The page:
Obesity rates in children at highest level since records began

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Obesity rates in children at highest level since records began

Obesity in young children is at its highest level in England since records began in 2006, according to the latest official figures.

The National Child Measurement Programme (NCMP) report, published by NHS Digital, found that the rates of obesity in four to five-year-olds and 10 to 11-year-olds rose by 4.5 per cent between 2019-20 and 2020-21.

In four to five-year-olds, it increased from 9.9 to 14.4 per cent during that period, while in year six pupils it went from 21 to 25.5 per cent.

The report also revealed that more than twice as many children from deprived areas were obese compared with those in the least deprived parts of the country. More than 20 per cent of reception-aged children from deprived areas were obese compared with nearly 8 per cent in the least deprived areas while the ratio for year six children was 33.8 per cent to 14.3 per cent.

The report said 27.7 per cent of all reception-aged children and 40.9 per cent of all year six children were obese or overweight.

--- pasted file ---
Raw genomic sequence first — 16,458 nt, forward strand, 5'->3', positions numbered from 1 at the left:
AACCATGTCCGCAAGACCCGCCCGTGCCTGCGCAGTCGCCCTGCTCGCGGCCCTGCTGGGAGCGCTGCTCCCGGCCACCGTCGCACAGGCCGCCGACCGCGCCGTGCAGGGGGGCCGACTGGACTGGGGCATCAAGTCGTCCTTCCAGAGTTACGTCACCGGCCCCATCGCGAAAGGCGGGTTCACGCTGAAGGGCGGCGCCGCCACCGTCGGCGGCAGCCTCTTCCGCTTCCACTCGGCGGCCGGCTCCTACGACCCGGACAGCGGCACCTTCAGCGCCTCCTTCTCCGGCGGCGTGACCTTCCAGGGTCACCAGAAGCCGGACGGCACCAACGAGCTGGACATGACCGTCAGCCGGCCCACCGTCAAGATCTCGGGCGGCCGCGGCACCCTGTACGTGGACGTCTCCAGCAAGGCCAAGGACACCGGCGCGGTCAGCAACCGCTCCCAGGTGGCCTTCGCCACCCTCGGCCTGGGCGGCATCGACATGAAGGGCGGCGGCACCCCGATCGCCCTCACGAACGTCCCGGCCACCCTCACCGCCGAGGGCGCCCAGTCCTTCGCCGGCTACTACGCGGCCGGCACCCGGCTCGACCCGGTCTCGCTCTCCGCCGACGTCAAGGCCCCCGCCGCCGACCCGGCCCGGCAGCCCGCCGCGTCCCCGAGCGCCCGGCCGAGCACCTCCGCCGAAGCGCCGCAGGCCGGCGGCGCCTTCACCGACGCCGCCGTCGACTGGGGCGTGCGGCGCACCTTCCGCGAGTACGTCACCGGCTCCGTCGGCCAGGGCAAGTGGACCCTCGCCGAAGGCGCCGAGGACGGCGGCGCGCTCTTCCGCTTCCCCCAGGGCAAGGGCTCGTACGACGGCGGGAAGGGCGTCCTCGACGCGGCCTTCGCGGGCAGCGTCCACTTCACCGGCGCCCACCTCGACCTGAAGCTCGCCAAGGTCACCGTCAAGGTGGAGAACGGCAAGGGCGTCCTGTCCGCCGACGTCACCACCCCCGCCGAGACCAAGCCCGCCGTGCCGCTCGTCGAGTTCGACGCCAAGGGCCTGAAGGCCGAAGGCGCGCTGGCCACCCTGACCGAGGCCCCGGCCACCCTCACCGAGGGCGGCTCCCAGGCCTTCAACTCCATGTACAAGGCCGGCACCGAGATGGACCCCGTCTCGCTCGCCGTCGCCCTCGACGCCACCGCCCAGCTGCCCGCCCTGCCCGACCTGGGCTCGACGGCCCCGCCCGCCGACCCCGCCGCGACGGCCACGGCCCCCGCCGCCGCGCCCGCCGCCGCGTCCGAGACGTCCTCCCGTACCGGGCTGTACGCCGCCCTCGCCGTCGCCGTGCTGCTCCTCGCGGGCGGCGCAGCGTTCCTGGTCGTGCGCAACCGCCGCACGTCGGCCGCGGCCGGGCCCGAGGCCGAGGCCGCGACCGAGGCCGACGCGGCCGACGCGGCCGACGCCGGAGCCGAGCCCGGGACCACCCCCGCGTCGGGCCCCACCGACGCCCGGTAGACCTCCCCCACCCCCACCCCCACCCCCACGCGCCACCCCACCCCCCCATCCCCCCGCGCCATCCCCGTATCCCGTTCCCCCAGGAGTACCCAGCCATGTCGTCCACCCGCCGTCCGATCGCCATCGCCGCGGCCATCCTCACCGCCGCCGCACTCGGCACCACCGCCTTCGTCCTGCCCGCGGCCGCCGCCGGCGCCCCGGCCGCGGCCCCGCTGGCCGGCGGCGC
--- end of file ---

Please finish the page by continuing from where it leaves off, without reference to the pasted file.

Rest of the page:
Obesity prevalence in both age groups was higher in boys than girls. In the reception-age group, it was 14.8 per cent of boys compared to 14.1 per cent of girls while among year six children, 29.2 per cent of boys compared to 21.7 per cent of girls were obese.

The year six group had a slightly higher proportion of underweight children compared with the reception-age group while the number of children with a healthy weight in both groups fell between 2019 and 2021.

The NCMP is an annual measurement of the height and weight of children from around 17,000 state-maintained schools including academies.

 

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